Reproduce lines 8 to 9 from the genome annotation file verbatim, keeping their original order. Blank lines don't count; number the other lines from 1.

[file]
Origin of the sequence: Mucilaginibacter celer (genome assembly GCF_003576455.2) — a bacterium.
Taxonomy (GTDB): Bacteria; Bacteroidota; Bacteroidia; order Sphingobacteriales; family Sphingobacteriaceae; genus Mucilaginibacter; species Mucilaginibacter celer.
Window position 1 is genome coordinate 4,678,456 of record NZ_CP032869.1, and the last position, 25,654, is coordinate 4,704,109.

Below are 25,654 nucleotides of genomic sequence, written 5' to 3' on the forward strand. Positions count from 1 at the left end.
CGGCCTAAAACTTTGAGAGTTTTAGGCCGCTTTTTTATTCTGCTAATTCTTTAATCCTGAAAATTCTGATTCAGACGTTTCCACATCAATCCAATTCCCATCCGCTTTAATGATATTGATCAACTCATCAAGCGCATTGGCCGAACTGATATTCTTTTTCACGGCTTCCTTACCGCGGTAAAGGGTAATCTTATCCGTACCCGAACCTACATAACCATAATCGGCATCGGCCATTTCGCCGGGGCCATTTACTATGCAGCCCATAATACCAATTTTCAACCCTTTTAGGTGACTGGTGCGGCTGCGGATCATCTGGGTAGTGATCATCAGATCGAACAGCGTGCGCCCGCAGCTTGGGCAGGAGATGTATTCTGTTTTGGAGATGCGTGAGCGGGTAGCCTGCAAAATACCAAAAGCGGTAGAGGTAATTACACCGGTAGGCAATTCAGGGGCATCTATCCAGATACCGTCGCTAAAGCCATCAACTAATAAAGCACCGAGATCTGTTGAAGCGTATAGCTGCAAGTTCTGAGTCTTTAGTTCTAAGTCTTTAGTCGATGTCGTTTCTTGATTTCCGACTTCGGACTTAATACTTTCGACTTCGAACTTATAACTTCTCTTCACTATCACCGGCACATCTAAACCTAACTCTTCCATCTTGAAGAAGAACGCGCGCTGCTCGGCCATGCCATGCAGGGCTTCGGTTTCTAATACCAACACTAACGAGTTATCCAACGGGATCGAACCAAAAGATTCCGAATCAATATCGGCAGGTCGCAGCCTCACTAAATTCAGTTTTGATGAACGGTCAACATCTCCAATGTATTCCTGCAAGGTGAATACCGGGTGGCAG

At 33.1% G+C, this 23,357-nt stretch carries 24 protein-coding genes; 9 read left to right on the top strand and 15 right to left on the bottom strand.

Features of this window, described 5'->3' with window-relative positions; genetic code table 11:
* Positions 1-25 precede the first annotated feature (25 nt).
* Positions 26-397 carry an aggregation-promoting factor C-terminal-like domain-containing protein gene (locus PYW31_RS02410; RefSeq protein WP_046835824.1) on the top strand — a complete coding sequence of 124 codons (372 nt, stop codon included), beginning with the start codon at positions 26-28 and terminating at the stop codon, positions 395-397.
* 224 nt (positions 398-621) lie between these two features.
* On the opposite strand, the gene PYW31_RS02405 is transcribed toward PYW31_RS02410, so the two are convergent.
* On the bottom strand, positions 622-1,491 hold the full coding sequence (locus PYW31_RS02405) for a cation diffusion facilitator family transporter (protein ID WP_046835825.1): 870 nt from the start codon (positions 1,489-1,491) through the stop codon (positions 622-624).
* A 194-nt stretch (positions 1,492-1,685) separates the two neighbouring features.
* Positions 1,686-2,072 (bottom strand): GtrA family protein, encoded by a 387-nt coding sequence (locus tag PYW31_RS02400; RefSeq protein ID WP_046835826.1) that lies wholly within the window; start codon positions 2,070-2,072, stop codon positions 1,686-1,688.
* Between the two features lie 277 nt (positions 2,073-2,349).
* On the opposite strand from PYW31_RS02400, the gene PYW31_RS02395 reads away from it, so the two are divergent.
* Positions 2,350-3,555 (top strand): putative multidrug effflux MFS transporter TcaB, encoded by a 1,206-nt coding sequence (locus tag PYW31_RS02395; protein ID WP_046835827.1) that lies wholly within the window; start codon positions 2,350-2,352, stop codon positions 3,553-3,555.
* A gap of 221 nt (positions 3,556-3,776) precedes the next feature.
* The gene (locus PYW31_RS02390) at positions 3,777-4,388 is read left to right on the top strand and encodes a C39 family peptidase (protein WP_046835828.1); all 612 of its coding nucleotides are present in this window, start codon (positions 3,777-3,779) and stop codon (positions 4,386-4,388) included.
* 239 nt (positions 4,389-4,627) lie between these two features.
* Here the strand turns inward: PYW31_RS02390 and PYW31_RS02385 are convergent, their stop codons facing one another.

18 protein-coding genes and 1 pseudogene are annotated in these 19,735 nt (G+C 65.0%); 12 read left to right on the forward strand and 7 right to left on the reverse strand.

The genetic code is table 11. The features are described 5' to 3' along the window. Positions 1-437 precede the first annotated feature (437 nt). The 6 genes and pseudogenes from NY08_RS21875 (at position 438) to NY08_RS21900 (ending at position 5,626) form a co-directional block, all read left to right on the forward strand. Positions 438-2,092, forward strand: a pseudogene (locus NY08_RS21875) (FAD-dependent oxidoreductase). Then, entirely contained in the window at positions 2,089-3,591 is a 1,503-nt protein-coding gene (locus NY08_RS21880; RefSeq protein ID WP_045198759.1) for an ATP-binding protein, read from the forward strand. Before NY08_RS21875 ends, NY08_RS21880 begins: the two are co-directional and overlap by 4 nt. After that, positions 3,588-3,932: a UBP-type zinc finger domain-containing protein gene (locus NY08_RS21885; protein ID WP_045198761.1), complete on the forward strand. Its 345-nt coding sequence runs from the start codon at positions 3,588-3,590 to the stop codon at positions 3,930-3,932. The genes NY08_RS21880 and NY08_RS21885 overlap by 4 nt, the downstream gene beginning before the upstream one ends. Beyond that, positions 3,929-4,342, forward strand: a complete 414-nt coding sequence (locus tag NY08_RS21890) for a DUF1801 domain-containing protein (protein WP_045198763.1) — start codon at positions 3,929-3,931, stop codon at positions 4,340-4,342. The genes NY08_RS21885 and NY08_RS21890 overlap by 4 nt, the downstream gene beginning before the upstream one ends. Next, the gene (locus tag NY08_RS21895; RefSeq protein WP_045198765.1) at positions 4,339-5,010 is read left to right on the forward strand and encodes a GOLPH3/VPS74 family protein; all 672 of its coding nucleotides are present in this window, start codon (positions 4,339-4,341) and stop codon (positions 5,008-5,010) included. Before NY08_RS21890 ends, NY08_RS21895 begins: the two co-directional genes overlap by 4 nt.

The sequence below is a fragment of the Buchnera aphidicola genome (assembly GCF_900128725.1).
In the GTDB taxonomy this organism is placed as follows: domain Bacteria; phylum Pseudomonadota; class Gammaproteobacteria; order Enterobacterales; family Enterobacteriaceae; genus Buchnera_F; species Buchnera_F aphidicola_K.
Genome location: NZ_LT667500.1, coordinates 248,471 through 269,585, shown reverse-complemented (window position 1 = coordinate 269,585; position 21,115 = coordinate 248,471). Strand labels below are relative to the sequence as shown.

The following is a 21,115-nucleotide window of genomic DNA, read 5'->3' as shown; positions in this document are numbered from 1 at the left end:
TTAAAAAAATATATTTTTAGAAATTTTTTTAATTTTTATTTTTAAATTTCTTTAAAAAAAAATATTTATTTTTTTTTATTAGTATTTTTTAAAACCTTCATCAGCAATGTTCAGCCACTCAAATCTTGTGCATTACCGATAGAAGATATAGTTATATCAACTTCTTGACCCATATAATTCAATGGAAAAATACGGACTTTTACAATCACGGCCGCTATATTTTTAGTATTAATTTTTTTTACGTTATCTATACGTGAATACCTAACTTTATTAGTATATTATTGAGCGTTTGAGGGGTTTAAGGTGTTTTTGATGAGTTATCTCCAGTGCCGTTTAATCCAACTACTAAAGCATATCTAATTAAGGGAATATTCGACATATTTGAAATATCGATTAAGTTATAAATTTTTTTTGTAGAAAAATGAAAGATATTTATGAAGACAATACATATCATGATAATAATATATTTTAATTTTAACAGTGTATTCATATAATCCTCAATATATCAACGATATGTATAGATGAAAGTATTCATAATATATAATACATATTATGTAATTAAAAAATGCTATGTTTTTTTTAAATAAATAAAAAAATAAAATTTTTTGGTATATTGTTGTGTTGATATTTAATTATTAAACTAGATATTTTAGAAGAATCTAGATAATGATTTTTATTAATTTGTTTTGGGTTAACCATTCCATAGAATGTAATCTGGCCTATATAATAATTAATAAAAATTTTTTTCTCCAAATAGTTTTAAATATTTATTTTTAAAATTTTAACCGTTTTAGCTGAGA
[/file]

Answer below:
* Positions 1-25 precede the first annotated feature (25 nt).
* Positions 26-397 carry an aggregation-promoting factor C-terminal-like domain-containing protein gene (locus PYW31_RS02410; RefSeq protein WP_046835824.1) on the top strand — a complete coding sequence of 124 codons (372 nt, stop codon included), beginning with the start codon at positions 26-28 and terminating at the stop codon, positions 395-397.